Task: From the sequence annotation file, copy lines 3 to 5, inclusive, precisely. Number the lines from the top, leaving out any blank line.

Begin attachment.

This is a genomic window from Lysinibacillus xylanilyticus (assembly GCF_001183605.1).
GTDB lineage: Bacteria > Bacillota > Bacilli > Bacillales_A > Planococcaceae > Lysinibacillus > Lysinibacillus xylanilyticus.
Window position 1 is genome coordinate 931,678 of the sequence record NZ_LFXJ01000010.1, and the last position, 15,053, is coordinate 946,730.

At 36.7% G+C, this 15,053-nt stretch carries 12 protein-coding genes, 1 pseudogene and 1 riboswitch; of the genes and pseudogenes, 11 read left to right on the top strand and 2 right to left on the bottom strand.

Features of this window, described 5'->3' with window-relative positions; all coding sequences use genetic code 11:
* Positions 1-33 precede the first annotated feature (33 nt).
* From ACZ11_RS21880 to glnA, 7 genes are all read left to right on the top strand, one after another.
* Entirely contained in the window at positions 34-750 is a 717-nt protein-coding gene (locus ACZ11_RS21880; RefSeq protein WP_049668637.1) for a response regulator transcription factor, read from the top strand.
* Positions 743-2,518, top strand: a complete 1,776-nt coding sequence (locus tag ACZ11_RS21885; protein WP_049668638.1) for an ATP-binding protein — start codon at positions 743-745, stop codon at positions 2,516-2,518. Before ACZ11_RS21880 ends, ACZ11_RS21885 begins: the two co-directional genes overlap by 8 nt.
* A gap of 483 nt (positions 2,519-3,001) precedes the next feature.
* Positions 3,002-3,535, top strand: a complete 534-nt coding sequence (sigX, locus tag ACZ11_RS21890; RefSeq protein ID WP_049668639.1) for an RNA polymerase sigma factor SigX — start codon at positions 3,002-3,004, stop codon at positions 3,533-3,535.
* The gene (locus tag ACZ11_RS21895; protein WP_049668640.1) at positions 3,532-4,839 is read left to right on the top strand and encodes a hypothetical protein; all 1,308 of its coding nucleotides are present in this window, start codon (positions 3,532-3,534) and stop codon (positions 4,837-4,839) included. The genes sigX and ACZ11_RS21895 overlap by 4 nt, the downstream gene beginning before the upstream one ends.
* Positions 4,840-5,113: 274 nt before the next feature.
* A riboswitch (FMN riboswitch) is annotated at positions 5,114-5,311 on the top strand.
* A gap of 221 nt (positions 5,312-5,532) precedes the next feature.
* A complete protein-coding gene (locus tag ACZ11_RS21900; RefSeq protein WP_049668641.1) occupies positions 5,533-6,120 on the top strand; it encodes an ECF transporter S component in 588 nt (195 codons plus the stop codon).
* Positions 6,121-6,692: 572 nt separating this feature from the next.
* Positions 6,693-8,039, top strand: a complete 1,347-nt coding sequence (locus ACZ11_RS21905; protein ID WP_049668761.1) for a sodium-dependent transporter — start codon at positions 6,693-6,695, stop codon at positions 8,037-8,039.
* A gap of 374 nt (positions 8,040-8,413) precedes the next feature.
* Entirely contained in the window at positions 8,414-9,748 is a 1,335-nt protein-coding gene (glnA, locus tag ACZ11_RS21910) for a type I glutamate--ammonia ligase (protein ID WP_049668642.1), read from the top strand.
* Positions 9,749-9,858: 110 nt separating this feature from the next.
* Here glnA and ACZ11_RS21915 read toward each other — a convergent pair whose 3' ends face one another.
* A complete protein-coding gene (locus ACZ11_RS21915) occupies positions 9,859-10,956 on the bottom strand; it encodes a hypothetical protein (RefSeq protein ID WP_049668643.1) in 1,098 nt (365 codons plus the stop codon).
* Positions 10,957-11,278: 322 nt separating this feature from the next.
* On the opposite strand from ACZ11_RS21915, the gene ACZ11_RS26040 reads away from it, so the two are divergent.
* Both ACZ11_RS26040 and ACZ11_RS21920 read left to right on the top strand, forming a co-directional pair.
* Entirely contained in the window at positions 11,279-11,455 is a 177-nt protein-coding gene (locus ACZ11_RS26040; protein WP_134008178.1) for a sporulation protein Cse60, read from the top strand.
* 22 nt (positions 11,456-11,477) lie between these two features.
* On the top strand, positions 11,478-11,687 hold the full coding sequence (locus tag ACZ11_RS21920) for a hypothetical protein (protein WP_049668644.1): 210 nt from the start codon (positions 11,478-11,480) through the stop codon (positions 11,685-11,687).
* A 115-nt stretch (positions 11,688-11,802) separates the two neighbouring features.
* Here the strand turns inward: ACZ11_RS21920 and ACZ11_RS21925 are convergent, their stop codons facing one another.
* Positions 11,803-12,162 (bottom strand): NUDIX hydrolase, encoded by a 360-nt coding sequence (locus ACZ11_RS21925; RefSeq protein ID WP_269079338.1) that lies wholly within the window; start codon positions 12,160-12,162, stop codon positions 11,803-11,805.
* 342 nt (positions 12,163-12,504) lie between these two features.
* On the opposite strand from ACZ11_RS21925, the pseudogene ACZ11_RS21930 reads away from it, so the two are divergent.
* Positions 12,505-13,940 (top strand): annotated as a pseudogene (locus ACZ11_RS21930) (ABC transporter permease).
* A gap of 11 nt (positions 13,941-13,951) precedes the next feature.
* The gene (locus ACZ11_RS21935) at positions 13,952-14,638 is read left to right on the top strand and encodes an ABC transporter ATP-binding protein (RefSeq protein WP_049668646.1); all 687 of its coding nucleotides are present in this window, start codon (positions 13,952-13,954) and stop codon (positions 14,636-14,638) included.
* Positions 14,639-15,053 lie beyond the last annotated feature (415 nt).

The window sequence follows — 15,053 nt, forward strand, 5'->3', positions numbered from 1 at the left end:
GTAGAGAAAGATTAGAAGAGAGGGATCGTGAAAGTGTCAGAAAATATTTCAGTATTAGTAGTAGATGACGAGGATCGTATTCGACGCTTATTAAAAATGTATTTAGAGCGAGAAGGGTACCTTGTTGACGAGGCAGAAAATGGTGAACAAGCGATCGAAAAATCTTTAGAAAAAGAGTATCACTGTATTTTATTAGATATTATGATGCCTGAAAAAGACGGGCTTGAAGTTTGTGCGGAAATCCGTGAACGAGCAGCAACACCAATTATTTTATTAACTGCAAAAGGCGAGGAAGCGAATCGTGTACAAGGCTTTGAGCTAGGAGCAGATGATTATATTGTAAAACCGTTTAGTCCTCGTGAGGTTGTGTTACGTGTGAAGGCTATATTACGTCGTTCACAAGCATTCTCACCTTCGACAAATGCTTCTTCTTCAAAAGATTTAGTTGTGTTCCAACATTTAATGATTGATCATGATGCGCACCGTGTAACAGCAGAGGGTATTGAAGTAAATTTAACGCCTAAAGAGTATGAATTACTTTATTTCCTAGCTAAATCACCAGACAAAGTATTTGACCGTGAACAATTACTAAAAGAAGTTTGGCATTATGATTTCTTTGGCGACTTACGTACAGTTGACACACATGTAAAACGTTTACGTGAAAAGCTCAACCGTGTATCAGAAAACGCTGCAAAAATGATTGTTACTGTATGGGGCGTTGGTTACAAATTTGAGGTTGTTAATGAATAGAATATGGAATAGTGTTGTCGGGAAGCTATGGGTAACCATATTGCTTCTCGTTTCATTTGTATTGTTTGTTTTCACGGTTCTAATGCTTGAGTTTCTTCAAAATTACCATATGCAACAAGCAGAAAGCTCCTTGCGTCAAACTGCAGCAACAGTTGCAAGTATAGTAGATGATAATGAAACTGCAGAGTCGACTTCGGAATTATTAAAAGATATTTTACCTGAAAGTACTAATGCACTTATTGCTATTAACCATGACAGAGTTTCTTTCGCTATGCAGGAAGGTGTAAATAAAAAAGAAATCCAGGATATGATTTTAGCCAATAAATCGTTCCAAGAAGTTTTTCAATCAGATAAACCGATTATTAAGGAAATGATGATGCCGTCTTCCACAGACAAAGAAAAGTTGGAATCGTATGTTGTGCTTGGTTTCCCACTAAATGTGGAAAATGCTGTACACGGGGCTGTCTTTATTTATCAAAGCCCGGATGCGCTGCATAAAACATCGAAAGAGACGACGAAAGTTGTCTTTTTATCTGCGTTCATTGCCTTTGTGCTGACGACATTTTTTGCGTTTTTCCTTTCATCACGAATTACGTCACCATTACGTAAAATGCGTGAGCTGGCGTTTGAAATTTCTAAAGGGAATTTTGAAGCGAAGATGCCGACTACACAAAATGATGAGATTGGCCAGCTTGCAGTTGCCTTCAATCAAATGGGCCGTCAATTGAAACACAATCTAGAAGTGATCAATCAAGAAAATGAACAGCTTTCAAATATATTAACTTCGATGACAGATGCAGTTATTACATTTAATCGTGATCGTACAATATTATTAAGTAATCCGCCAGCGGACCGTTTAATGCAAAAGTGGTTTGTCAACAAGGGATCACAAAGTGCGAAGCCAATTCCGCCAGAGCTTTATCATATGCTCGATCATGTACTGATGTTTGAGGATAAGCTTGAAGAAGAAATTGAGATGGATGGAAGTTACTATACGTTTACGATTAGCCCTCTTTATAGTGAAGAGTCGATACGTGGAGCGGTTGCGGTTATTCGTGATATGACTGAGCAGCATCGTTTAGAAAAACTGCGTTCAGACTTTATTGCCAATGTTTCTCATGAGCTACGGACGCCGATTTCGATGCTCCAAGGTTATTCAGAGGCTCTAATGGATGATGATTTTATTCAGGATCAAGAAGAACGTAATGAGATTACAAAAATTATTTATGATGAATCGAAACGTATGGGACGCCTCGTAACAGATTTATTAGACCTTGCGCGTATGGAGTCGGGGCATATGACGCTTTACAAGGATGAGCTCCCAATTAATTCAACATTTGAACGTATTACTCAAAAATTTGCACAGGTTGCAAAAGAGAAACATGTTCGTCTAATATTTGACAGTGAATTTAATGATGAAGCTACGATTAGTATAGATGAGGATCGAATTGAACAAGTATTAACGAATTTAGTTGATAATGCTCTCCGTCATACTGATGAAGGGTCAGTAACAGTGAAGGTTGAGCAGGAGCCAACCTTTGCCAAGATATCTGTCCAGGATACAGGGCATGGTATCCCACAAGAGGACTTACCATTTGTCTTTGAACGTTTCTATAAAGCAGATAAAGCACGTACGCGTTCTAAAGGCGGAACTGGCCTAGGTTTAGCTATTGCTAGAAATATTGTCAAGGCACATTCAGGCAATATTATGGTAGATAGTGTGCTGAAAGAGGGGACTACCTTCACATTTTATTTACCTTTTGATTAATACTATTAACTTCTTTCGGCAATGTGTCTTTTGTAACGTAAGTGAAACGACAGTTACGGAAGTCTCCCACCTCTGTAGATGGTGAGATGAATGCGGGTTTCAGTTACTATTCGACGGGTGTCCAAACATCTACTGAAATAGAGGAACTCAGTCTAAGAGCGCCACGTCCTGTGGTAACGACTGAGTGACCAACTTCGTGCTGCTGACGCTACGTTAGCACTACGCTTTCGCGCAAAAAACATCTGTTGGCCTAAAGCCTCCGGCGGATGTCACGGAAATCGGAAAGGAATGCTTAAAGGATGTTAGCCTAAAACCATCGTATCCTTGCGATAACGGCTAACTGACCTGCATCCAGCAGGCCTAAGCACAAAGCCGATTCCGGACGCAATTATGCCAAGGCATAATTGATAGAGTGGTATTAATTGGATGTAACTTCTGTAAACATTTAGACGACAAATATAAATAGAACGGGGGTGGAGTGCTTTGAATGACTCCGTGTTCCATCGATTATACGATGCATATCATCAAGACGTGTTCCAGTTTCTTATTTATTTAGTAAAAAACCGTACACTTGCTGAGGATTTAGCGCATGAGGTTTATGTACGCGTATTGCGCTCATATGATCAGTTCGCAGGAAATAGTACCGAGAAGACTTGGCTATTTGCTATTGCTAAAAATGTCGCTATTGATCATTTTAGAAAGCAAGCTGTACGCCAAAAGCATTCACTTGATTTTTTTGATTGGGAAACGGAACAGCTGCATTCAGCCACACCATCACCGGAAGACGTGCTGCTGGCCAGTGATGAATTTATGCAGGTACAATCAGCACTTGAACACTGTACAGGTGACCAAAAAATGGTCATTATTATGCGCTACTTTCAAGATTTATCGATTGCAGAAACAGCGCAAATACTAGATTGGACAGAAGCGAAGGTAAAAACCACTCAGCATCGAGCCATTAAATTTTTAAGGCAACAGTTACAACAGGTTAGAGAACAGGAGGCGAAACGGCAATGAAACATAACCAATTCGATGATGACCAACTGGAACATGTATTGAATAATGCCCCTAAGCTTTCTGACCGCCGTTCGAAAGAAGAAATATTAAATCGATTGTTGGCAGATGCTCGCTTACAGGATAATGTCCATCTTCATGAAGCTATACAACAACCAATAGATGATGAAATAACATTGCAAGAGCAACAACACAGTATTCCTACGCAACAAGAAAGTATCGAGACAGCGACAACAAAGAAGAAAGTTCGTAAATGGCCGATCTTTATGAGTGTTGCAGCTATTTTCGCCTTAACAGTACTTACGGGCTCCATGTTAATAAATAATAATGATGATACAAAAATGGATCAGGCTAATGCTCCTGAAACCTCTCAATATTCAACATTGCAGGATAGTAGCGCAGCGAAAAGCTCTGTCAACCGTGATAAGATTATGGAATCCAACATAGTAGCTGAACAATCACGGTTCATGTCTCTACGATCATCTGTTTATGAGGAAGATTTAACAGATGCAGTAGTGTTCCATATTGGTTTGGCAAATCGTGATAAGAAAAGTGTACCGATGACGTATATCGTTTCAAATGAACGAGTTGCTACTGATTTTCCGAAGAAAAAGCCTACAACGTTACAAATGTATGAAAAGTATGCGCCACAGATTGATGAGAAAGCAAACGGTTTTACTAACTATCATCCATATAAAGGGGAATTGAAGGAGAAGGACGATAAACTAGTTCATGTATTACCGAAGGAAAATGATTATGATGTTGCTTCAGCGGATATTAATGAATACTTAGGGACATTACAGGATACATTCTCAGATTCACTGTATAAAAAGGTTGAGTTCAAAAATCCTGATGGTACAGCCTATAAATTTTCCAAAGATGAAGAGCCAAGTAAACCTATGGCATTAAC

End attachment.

Window position 1 is genome coordinate 931,678 of the sequence record NZ_LFXJ01000010.1, and the last position, 15,053, is coordinate 946,730.

At 36.7% G+C, this 15,053-nt stretch carries 12 protein-coding genes, 1 pseudogene and 1 riboswitch; of the genes and pseudogenes, 11 read left to right on the top strand and 2 right to left on the bottom strand.

Features of this window, described 5'->3' with window-relative positions; all coding sequences use genetic code 11: